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Stoffregen Motorsports

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Everything posted by Stoffregen Motorsports

  1. I like to plug the holes even when using a non-stock manifold. Having them plugged makes it easier to remove the intake for maintenance, mods, etc.
  2. No, a Chevy in a Ford is completely acceptable. A Ford in a Chevy is not. I've got a 22RE in my '57 Land Rover, but I use the hell out of it, so...
  3. Heat and WD40. Heat it with a torch. Not overly hot, but maybe a couple hundred degrees. Enough so that when you squirt the ,metal with the WD40, it smokes like hell. After you've soaked the studs, try right away to break them free. If they don't budge, squirt them down good and walk away until it cools down, then try to remove them. Hitting the manifold around the stud with a hammer may also help to loosen them up. If they break...not the end of the world. Sucks, yeah, but nothing a grinder, centerpunch, drill and tap won't fix.
  4. Because it's the wrong Toyota engine. 😮
  5. No rev even at full throttle? Sounds suspiciously like improper cam timing. Could be distributor timing, but there would be popping or spitting associated with that.
  6. Aftermarket replacement distributors have a very bad reputation for being "junk right out of the box". I don't know what that means, but a lot of guys won't even touch them. Your distributor could probably benefit from a peek at the timing curve. On a KA with duals, you are going to want way more than the factory spec'd 3 degrees at idle. Somewhere around 10-13 at idle is going to help, but then you need to make sure your timing doesn't go over 32 degrees at max. Then, the speed at which the timing advances off idle could use some adjusting too. This process is called "recurving a distributor" and can make massive improvements on an engine such as yours. Maybe your tuning guy can help you do this.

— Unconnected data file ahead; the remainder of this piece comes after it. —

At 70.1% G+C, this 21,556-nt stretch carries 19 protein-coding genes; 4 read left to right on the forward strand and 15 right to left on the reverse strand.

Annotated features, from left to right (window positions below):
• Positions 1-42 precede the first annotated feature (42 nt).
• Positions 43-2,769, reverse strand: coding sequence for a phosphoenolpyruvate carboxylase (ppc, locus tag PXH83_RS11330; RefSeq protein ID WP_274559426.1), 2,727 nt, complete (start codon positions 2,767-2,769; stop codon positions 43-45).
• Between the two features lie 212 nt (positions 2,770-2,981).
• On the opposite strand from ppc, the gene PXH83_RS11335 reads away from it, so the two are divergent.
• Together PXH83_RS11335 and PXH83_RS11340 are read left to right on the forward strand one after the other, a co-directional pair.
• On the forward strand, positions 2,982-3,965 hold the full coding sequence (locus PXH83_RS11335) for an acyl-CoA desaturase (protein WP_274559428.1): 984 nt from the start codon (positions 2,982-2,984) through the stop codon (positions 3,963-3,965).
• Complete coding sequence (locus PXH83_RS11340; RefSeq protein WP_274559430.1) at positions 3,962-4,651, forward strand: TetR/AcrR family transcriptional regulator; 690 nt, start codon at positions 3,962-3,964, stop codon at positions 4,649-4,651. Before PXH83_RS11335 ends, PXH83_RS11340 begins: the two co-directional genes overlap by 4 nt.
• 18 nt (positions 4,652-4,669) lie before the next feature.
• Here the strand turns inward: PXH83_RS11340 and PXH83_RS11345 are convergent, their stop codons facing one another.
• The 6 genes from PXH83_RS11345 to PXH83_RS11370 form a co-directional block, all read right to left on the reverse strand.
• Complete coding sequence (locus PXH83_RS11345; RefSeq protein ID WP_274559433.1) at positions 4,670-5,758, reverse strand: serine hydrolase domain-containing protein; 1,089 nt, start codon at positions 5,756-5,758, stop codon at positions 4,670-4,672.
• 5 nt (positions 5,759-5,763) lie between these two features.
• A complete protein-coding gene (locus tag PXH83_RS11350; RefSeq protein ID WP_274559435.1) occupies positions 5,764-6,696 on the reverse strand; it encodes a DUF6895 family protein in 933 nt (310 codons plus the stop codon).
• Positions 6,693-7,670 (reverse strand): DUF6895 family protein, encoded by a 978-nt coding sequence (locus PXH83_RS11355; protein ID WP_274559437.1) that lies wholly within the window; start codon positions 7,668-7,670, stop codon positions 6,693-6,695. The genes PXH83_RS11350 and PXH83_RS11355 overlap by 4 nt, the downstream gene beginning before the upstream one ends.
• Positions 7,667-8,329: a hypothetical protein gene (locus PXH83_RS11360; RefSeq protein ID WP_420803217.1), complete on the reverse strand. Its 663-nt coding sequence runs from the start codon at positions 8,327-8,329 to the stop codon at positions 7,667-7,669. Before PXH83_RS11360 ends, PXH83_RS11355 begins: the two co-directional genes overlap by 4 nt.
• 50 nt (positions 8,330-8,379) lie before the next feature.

7. There is not easy way to tell if the nut is loose, but you should rule out the other possibilities before pulling the trans. If you do find that 5th gear is loose on the shaft, let me know and I'll give you some pointers and advice on pitfalls to watch out for.
  8. Tuning is not always easy, or everyone would do it. Take your time and keep records of the changes you've made. Unfortunately, you're in lonesome territory here with a street driven KA with dual Webers. You did mention the distributor curve. This is very important. Which distributor are you running?
  9. The nut holding 5th gear on the back of the shaft could have come loose. This is a very common problem.
  10. You could try to recess the firewall like they did back in the 50's by cutting out the section and simply moving it back, then fill in the gaps. If you have access to sheetmetal tools you could even build in a nice radius to the filler sections. If you do not have access to those tools, you could probably find the pieces you need in some old transmission tunnel, or even a trailer fender. There is room in the radiator support to cut in the radiator, giving you some extra inches at the front of the motor. What accessories are you planning? If you don't need power steering or AC, the drive setup can be quite compact. Lots of companies out there making tidy bracket these days.
  11. The Lucas headlights, buckets and trim rings were used in many different cars and trucks from the 50's all the way through the 70's. Ranging from Sunbeam Alpine/Tiger, Morris, Mini, Austin Healey, MG, Land Rover, even the AC Cobra used the same assembly. Considering the link between Datsun/Nissan and Lucas, smart money says the entire assembly is interchangeable with an early Datsun.